By contrast, the court-supervised diversion programs Ferrell prefers don’t center victims’ needs in the same way. Courts frequently issue orders that mandate the person who committed the harm pay their victims some amount of restitution, but that process can take years and many orders end up getting vacated due to an individual’s inability to pay. That leaves victims holding the bag for their losses, all while the criminal legal system forces them to relive the trauma of the crime they endured by testifying in court.

Adding in judicial oversight wouldn’t necessarily change RCP’s focus on victims’ needs, but it would create additional work for the service providers operating the program who have limited staffing hours and financial resources. In Hung’s opinion, that time and money would be better spent helping families meet their basic needs than making the prosecutors feel good about their work. After all, he told me, they’ll find out if someone failed out of the program when they receive their next referral about that person.

“Crimes like bringing a gun to school should not be eligible for this program!”

That’s the bold-type screaming criticism about which felonies make someone eligible for RCP from Ferrell’s website, which would be a significant concern for the program in an era of mass shootings at schools—if it were true. But it’s not.

Sheley Anderson, a criminal defense attorney who has represented young people in RCP, told me she was on a Zoom call with Mayor Ferrell and several other local elected officials from South King County last December when he first made this claim. In her recollection, which Ferrell confirmed as accurate in our phone interview, staff from the King County Prosecutor’s Office clarified for the concerned elected officials on the call that any crimes against a person did not make someone eligible for diversion through RCP.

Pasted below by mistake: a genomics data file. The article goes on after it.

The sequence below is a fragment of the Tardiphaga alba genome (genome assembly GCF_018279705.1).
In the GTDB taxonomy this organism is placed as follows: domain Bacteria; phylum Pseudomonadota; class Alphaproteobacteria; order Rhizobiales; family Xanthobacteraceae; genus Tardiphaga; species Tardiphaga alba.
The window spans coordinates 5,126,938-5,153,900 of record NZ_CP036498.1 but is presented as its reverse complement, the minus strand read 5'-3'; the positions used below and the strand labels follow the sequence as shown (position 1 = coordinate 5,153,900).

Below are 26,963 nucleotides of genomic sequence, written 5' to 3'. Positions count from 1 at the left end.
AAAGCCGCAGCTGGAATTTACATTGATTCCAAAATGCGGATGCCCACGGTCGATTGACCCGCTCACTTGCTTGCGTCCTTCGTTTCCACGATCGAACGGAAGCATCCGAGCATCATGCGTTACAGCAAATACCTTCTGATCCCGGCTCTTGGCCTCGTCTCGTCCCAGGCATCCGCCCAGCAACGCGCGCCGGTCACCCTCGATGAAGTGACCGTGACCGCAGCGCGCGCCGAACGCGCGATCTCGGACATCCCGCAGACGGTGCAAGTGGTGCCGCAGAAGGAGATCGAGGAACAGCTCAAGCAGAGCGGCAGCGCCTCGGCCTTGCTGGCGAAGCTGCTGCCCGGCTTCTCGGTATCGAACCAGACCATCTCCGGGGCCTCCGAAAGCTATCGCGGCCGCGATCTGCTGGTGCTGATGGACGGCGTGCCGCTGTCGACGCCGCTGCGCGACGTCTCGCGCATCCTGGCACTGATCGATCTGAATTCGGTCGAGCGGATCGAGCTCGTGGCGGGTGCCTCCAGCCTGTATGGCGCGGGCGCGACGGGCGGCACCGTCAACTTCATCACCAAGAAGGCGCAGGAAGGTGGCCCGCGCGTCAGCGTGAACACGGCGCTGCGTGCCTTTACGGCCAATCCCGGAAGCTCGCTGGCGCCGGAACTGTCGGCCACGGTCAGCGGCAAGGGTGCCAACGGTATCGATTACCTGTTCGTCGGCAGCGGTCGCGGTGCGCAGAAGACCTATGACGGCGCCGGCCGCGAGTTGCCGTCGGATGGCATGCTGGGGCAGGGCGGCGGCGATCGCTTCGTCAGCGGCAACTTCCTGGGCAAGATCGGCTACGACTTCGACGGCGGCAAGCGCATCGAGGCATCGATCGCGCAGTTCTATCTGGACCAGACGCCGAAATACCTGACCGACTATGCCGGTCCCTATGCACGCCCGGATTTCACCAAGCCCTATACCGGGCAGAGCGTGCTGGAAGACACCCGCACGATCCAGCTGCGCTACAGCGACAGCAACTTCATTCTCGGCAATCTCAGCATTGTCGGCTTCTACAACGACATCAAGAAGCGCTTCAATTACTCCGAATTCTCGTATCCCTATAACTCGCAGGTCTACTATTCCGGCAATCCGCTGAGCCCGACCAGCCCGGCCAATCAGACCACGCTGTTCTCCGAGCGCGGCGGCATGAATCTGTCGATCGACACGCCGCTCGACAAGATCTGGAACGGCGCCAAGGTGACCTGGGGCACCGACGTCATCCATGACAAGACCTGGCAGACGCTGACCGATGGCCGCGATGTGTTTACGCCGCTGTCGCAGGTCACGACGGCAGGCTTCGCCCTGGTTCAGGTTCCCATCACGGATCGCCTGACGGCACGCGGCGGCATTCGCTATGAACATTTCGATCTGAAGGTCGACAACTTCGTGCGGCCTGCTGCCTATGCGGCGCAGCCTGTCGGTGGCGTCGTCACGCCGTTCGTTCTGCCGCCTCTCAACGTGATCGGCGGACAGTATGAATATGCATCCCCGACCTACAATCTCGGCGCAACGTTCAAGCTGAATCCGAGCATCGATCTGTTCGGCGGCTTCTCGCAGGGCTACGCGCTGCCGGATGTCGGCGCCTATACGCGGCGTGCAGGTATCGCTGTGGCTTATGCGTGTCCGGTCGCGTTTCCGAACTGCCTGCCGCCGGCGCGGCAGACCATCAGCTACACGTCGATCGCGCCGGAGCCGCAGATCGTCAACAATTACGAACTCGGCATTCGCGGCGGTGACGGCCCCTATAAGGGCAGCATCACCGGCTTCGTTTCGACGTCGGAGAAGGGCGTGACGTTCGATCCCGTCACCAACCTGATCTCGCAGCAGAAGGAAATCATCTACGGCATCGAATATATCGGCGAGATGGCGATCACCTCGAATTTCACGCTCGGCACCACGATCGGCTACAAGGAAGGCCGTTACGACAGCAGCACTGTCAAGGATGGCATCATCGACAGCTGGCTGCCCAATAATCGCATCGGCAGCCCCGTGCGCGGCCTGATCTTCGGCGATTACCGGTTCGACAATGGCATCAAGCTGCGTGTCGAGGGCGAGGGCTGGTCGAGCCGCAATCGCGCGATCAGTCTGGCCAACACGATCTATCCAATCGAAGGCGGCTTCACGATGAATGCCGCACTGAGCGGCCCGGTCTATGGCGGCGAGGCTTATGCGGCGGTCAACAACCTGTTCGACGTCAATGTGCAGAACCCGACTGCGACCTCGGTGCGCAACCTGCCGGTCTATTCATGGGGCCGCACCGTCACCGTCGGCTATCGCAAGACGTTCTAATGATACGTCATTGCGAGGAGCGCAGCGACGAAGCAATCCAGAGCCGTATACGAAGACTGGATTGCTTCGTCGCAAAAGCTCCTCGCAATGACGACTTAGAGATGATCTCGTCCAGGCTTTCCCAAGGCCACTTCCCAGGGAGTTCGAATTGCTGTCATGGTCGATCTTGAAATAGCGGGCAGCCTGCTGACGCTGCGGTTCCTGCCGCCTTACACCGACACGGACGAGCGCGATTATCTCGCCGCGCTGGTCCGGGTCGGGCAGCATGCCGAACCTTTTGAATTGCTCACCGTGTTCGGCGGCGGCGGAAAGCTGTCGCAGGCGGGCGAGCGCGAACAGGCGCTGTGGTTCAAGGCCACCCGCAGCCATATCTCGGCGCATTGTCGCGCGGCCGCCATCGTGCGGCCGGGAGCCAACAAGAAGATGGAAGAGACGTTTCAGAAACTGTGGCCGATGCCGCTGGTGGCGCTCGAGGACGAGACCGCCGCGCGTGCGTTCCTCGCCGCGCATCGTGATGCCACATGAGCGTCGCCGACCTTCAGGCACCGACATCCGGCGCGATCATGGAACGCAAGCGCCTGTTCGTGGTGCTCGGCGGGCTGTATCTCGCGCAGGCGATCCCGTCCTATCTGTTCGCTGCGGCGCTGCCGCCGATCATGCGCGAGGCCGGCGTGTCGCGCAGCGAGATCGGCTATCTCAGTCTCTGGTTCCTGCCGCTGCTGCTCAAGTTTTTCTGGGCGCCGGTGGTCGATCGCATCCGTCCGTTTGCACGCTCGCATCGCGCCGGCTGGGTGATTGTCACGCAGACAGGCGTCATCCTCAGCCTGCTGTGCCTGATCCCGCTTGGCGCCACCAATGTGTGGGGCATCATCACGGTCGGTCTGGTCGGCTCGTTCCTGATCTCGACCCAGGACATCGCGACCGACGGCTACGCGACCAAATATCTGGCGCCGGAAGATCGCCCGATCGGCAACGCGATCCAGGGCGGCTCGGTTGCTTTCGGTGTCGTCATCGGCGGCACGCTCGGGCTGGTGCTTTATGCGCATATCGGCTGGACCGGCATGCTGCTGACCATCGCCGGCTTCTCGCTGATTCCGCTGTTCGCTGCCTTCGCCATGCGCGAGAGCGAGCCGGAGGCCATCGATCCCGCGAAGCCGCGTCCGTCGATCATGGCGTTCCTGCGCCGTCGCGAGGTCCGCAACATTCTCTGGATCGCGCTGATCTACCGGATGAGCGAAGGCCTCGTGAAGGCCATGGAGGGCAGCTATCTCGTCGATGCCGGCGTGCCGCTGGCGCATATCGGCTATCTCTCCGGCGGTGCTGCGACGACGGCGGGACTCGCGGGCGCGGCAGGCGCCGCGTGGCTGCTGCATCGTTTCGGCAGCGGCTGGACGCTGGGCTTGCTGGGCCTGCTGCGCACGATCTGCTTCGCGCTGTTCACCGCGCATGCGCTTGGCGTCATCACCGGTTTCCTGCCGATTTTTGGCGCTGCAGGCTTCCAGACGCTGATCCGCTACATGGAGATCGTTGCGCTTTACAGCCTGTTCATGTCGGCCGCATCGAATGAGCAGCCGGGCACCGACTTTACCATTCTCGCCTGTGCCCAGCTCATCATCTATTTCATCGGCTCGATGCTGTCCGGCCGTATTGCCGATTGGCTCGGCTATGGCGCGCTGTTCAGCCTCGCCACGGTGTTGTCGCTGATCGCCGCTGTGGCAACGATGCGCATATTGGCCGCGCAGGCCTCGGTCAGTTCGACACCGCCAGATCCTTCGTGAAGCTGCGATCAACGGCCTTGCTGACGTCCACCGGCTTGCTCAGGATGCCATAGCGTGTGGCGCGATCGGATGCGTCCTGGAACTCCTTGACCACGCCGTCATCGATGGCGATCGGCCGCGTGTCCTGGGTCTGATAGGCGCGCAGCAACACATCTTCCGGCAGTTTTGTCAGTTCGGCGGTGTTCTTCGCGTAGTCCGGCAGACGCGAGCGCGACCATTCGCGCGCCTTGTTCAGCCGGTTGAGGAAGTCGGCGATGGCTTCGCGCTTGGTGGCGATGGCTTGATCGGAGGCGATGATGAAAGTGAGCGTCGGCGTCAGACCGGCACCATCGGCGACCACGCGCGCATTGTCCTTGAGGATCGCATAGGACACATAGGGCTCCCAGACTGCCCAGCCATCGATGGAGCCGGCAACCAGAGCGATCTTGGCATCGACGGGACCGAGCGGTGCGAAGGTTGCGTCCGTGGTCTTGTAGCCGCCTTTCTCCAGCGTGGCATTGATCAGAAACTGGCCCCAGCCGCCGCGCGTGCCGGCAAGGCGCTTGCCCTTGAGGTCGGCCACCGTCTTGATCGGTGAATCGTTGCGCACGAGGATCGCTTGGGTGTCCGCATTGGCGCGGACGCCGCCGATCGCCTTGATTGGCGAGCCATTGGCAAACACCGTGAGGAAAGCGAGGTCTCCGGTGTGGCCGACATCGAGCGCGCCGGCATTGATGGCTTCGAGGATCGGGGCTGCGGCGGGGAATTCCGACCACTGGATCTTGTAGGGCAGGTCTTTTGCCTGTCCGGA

That means a kid who brings a gun to school and threatens a classmate with it would not escape formal charges. But if a kid brought a gun in their backpack and someone discovered the weapon before they brandished it against anyone (or worse), the kid would still be eligible for RCP. That may seem like a thin distinction, but it shows the intention of the program overall: to intervene in the lives of troubled youths while there’s still time to correct their behavior before the criminal legal system chews them up and spits them out.

Anderson and Hung both emphasize that this approach has a wealth of research to support it. 

Hung told me that at the start of the County’s investments into diversion programs back in the mid-’90s, prosecutors would receive roughly 16,000 referrals from law enforcement for juvenile offenders and file about 8,000 cases against those kids every year. By 2019, the last relatively “normal” year for the King County Prosecutor’s Office, those numbers had plummeted to approximately 3,000 referrals and only 1,200 filed cases. By keeping kids out of jail in the first place, Hung said, the County avoided the criminogenic effect of incarceration that a meta-analysis of 116 academic studies concluded can make someone more likely to reoffend.

For Anderson, the RCP program is an essential piece of the work the County’s doing to unwind those overly punitive policies from the past. In her view, the County should be doubling down on the programs like RCP that research shows reduce recidivism instead of returning to a “law and order” rhetoric that encourages repeating failed strategies reliant on threats of incarceration to try to change kids’ behavior.

Which path King County takes will be up to voters in November, when they face a choice between Ferrell’s skepticism of data-driven solutions and Manion’s commitment to continuing the status quo of sharing power with communities in determining the fate of young first-time offenders.